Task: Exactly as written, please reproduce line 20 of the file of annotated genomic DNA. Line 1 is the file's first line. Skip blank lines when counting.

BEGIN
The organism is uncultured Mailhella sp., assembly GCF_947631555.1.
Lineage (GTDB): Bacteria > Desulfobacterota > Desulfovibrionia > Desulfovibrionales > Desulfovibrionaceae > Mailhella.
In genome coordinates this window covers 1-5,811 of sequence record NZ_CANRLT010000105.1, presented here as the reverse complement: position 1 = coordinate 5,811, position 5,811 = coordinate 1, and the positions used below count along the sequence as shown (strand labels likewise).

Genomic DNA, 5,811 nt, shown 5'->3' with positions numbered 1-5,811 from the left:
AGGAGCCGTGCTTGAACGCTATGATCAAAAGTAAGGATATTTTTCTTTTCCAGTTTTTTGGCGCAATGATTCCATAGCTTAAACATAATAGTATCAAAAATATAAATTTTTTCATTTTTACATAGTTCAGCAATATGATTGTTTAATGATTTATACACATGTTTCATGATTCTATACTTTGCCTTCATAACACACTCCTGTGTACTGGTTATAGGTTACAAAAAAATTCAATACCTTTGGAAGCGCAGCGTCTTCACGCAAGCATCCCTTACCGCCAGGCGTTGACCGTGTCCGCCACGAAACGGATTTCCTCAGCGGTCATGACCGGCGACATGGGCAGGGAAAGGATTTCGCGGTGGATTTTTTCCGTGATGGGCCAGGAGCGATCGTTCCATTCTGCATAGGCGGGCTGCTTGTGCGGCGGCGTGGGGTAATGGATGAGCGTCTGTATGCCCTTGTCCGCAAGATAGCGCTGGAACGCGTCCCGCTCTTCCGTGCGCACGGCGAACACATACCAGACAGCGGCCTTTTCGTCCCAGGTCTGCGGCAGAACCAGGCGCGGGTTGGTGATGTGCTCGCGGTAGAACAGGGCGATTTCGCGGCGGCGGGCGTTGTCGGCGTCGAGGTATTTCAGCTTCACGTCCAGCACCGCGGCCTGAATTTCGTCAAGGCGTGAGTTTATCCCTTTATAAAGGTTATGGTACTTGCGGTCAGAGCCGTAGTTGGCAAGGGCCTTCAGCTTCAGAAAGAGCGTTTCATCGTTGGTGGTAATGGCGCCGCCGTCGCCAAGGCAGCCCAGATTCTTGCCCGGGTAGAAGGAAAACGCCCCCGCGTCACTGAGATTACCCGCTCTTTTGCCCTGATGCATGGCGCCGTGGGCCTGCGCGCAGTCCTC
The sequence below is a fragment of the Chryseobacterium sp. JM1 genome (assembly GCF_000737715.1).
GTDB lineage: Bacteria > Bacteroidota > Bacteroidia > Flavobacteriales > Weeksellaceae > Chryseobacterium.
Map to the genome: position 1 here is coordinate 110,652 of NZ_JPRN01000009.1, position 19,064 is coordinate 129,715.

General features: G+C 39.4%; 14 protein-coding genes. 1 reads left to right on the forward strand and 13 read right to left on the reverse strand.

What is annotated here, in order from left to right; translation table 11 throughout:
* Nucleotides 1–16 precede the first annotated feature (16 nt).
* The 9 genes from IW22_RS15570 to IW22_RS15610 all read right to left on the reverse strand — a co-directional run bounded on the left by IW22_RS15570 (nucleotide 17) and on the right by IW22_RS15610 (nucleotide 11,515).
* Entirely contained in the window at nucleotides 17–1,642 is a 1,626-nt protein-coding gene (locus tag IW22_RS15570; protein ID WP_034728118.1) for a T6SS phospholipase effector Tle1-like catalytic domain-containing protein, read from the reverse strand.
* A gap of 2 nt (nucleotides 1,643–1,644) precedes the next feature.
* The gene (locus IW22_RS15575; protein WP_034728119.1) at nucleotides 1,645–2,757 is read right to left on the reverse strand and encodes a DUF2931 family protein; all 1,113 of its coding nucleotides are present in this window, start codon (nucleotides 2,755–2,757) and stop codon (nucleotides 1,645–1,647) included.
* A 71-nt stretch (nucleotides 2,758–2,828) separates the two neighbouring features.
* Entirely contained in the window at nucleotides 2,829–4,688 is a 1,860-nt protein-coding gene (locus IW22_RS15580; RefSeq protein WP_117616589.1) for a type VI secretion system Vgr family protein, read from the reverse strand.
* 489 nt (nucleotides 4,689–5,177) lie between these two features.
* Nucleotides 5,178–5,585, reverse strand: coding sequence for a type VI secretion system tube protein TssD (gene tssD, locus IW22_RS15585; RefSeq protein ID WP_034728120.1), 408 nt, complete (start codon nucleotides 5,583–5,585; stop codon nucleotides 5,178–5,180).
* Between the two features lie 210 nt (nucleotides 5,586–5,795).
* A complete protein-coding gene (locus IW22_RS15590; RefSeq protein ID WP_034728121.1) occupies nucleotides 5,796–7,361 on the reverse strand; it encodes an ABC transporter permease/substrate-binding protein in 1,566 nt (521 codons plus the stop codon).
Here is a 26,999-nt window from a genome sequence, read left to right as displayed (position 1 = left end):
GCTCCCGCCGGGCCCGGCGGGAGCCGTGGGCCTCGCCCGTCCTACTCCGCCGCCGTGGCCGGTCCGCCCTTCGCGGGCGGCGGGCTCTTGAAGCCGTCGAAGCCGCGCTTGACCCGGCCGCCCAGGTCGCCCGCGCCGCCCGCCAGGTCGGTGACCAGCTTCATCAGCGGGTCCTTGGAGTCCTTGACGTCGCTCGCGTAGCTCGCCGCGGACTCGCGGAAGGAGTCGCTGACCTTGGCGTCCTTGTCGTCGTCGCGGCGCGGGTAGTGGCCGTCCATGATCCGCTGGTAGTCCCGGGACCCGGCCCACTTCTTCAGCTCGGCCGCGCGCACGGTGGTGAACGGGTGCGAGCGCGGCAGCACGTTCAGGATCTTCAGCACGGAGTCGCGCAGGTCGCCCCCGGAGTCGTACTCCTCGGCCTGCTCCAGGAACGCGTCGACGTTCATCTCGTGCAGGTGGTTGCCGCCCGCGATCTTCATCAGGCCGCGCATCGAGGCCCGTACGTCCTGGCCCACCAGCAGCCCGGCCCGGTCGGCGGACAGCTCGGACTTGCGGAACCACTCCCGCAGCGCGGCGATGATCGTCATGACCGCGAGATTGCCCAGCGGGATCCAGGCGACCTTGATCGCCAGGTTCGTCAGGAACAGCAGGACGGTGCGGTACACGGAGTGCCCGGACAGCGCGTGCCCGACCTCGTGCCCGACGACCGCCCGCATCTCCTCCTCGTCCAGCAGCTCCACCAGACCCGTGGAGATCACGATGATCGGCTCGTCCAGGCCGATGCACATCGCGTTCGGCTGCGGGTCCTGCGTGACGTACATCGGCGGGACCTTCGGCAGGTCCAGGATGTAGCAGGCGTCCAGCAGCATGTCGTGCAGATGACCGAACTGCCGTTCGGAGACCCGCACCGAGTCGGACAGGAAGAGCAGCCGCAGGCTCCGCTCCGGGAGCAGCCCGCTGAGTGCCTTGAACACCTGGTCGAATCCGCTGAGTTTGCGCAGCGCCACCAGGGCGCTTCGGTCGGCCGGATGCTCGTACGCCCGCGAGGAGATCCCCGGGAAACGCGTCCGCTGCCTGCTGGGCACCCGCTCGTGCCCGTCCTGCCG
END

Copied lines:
* Between the two features lie 210 nt (nucleotides 5,586–5,795).